My first true love was a little Blue Ford Laser hatchback. Being of 80’s vintage my affectionately dubbed “Princess” only had radio so we did a lot of easy listening. In particular during cross Melbourne treks or adventures up the Hume Hwy.
We listened to A LOT of Cat Stevens. It was him who sang the lyrics,
“Oh very young
What will you leave us this time?
There’ll never be a better chance to change your mind
And if you want this world to see a better day
Will you carry the words of love with you…?”
Whenever I hear these lyrics they take me back to that first love ‘Princess’ who filled a void in my heart I never knew a little beast could… It was a milestone birthday when that old blue Ford Laser entered my life, rolling up the driveway with my parents and sisters, a large pink bow covering both headlights. She was second-hand with her only previous owner being my (late) Nana Pat, who used her as a ‘get about’ in regional North Eastern Victoria. Seeing her again was like a homecoming to a known love.
I was bestowed the gift of her life and we had already shared common memories and adventures of jaunts to bowls, senior citizens and right down that Ford St Beechworth shopping strip. During those outings we always met Nana’s local friends and she would proudly present us as her grandchildren.
To be honest while excited at the prospect of having that Laser in my life again, I was slightly overcome by her presence at first. I had spent twenty years of my life as a passenger (both physically and metaphorically) and I understood little of the responsibility involved in owning a motor vehicle.
Princess wasn’t a “high powered motor vehicle”, but a motor vehicle none the less. She was dainty which was great for zipping around carparks and many remarked that the most high- powered aspect of her existence was the olden style club lock I used to keep her safe at night.
Being the youngest in my family and have always been treated as the baby. I was flying blind those when it came to the basics of the big wide world, driving around and being a responsible adult. None the less, I look back on that day as my own day of reckoning. That day (that Princess arrived) was my own Independence Day.
From that life-changing moment forward- Princess and I were inseparable. Oh, the adventures we had together! We took road trips, went on picnics, met friends and she provided me with a getaway vehicle from less than savory elements (that I won’t go into). Princess saw out boyfriends… several of them. She was my lifeline, my ‘phone a friend’ and my shelter from the storms of life.
I never cared for the Excels, Tirana’s or the V6’s and V8 motor vehicles or Utes my friends drove while they laughed and referred to Princess as “Puffing Billy” and “a piece of shit.” She was my partner in crime, and I knew she could hold her own. I cannot even categorically rule out the fact that Victoria’s ‘hood legislation laws’ were premised on stopping some of the idiocy Princess and I embarked on. (Who else would think to learn the joys of ‘doughnuts’ in the carpark of their own workplace on a weekend?)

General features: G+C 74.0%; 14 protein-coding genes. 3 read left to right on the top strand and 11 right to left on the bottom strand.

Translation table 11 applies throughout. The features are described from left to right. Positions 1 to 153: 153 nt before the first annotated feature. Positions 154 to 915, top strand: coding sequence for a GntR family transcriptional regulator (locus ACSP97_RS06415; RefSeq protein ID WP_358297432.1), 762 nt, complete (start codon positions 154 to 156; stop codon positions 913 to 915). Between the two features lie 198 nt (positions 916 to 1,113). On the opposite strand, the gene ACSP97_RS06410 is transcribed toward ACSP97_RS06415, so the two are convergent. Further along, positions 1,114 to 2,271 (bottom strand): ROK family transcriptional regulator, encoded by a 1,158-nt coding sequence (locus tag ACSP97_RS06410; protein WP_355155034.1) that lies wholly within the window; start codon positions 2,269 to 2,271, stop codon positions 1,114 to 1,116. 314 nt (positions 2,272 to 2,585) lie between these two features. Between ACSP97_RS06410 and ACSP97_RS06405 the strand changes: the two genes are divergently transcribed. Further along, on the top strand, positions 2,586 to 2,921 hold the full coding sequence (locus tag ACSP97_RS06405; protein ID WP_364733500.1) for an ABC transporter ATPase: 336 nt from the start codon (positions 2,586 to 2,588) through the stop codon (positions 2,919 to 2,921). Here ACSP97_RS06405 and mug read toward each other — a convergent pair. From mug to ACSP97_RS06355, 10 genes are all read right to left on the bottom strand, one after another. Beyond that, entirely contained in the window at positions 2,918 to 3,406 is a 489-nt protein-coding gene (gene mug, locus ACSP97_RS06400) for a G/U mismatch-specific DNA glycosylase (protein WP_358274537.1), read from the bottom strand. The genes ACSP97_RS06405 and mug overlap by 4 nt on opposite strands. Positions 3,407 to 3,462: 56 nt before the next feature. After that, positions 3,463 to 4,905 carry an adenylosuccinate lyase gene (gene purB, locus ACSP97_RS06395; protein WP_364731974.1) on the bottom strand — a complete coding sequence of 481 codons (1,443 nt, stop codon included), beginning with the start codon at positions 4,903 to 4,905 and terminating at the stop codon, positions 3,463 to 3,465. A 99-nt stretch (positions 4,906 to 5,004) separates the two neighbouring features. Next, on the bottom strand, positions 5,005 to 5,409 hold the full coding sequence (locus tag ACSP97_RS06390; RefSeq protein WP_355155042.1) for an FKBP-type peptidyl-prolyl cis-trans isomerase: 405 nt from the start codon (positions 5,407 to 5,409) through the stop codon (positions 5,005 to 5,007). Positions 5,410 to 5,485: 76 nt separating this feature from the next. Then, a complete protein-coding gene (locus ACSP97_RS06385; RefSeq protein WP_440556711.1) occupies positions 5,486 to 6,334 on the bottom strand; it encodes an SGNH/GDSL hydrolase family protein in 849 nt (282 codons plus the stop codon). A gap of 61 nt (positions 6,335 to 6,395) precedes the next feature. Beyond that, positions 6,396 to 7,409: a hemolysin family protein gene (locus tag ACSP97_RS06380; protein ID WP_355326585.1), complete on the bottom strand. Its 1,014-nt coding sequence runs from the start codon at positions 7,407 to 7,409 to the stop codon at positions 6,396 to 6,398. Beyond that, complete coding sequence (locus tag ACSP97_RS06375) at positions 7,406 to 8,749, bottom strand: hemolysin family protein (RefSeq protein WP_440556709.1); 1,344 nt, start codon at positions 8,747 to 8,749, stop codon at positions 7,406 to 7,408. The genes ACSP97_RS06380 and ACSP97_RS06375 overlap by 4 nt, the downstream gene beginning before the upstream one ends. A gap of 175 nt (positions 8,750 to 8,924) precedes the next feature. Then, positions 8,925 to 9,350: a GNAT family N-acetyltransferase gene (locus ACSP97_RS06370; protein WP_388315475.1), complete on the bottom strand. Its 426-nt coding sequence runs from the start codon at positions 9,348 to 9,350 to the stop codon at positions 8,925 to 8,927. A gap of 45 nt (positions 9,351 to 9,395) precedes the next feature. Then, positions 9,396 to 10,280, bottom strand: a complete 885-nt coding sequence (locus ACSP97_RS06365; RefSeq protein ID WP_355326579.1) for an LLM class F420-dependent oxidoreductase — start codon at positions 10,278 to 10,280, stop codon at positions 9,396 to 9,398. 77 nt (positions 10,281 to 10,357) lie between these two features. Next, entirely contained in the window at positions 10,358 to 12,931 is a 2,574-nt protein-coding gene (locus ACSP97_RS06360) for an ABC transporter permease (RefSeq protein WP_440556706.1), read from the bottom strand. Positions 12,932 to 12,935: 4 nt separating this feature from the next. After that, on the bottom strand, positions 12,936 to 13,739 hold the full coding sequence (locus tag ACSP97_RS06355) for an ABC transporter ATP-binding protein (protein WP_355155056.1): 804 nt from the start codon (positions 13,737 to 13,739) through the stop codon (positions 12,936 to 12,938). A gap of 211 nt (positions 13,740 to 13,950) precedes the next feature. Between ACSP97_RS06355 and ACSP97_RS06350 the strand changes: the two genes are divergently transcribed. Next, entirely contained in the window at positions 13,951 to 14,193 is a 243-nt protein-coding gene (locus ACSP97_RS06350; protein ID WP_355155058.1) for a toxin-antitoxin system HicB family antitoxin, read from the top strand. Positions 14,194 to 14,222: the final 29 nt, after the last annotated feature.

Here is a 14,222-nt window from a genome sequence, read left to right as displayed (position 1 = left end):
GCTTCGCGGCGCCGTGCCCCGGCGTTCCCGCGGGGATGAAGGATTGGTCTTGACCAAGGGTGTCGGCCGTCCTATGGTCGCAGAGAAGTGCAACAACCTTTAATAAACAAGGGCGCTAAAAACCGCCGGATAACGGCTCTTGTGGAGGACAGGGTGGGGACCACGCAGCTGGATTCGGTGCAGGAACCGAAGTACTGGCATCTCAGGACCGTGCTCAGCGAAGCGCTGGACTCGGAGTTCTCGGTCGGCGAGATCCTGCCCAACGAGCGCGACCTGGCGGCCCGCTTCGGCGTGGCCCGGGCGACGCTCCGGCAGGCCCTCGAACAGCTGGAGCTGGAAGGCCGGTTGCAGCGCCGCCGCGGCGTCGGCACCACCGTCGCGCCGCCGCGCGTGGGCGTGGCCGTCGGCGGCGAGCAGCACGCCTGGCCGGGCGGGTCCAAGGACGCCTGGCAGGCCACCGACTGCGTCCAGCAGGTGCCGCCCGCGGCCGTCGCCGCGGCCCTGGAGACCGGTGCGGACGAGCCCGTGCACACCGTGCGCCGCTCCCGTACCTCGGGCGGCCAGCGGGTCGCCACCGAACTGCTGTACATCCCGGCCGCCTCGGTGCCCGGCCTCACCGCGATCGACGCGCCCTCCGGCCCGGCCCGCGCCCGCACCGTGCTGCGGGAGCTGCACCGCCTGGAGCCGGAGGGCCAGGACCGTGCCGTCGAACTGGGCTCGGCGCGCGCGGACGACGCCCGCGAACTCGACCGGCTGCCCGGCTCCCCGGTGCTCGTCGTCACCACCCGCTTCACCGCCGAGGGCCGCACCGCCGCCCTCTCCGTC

As the pages and chapters of life turned, Princess remained stoic, seldom making trips to Dad’s mechanic (which mainly occurred when I forgot to give her oil) which helped coin the phrase in my family, “You can’t kill a (Ford) Laser.”
Princess and I found a safe haven- a happy, vibrant new home in Melbourne’s inner suburbs to reside. She sat happily in that driveway for years, making odd trips down iconic Chapel St for groceries. She saw me through university, even though my degree took years longer than anticipated to accomplish. But as the saying goes, all good things must come to an end (although I’d never have willingly relinquished the keys to Princess).
Well over 200,000kms after birth, Princess was held together my temporary fixes and band- aid solutions put together by mechanics who kept warning us she was due to expire. She’d had a great life, but her ailments were associated with a ripe old age. One day my Dad put his foot down that Princess was no longer deemed safe. To be fair, her breaks had failed in Melbourne traffic, and this shouldn’t have come as a complete shock. However, the devastation that ensued was immense. I was left distraught.
The day Princess rolled out of my life (on the back of a tow truck no less) I wept- for the adventures, the memories, my youth and mainly for her. She’d been my best friend and the key to my independence for years. She was my first true love. That “puffing Billy- and piece of shit”- I couldn’t have loved a chunk of metal any more than I did (even if she was a bloody Rolls Royce).
I still think of her often (and always fondly). Particularly, when I hear those old Cat Steven’s lyrics. It’s them that best summarize my feelings of loss over Princess-
“If you want it to last forever,
you know it never will…
And the patches
make the goodbye harder still.”
My love for that little car has never been far from my mind. Since the tears rolled down my face when she rolled out of my life I’ve owned station wagons, Utes and a brand-new sparkling and Luxury Nissan Pathfinder in jet black. But when I recently had the opportunity to choose myself a new ‘get-about’ I bet you won’t have trouble guessing what rolled into my life….
She’s not an 80s vintage this time around. But she’s a little Blue Ford Laser Hatchback Princess…
And guess what? She only has a radio. So once again I’m back to easy listening with Cat Stevens and it feels like home.
“Will you carry the words of love with you
Will you ride, oh, ooh
Oh, very young what will you leave us this time?”